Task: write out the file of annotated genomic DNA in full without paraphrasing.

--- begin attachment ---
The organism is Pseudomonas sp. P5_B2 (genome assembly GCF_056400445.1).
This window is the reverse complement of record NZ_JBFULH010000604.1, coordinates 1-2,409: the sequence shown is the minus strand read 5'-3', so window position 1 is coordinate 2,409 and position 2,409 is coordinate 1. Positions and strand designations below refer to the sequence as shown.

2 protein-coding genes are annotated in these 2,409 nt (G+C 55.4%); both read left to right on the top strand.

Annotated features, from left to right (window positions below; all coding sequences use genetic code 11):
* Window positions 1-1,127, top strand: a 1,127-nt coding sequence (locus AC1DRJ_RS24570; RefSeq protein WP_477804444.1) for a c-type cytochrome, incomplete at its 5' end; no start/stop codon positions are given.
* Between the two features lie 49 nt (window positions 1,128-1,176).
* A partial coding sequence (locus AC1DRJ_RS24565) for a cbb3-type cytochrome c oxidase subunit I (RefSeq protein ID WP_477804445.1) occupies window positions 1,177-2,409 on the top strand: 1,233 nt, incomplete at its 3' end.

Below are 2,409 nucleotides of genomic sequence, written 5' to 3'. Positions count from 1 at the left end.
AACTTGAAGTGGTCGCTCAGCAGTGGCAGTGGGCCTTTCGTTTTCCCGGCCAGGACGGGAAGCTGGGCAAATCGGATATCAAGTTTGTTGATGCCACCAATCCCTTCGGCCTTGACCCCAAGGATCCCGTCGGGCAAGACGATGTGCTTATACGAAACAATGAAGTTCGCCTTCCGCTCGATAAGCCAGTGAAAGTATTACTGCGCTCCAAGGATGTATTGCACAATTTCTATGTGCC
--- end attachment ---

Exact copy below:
The organism is Pseudomonas sp. P5_B2 (genome assembly GCF_056400445.1).
This window is the reverse complement of record NZ_JBFULH010000604.1, coordinates 1-2,409: the sequence shown is the minus strand read 5'-3', so window position 1 is coordinate 2,409 and position 2,409 is coordinate 1. Positions and strand designations below refer to the sequence as shown.

2 protein-coding genes are annotated in these 2,409 nt (G+C 55.4%); both read left to right on the top strand.

Annotated features, from left to right (window positions below; all coding sequences use genetic code 11):
* Window positions 1-1,127, top strand: a 1,127-nt coding sequence (locus AC1DRJ_RS24570; RefSeq protein WP_477804444.1) for a c-type cytochrome, incomplete at its 5' end; no start/stop codon positions are given.
* Between the two features lie 49 nt (window positions 1,128-1,176).
* A partial coding sequence (locus AC1DRJ_RS24565) for a cbb3-type cytochrome c oxidase subunit I (RefSeq protein ID WP_477804445.1) occupies window positions 1,177-2,409 on the top strand: 1,233 nt, incomplete at its 3' end.

Below are 2,409 nucleotides of genomic sequence, written 5' to 3'. Positions count from 1 at the left end.
AACTTGAAGTGGTCGCTCAGCAGTGGCAGTGGGCCTTTCGTTTTCCCGGCCAGGACGGGAAGCTGGGCAAATCGGATATCAAGTTTGTTGATGCCACCAATCCCTTCGGCCTTGACCCCAAGGATCCCGTCGGGCAAGACGATGTGCTTATACGAAACAATGAAGTTCGCCTTCCGCTCGATAAGCCAGTGAAAGTATTACTGCGCTCCAAGGATGTATTGCACAATTTCTATGTGCC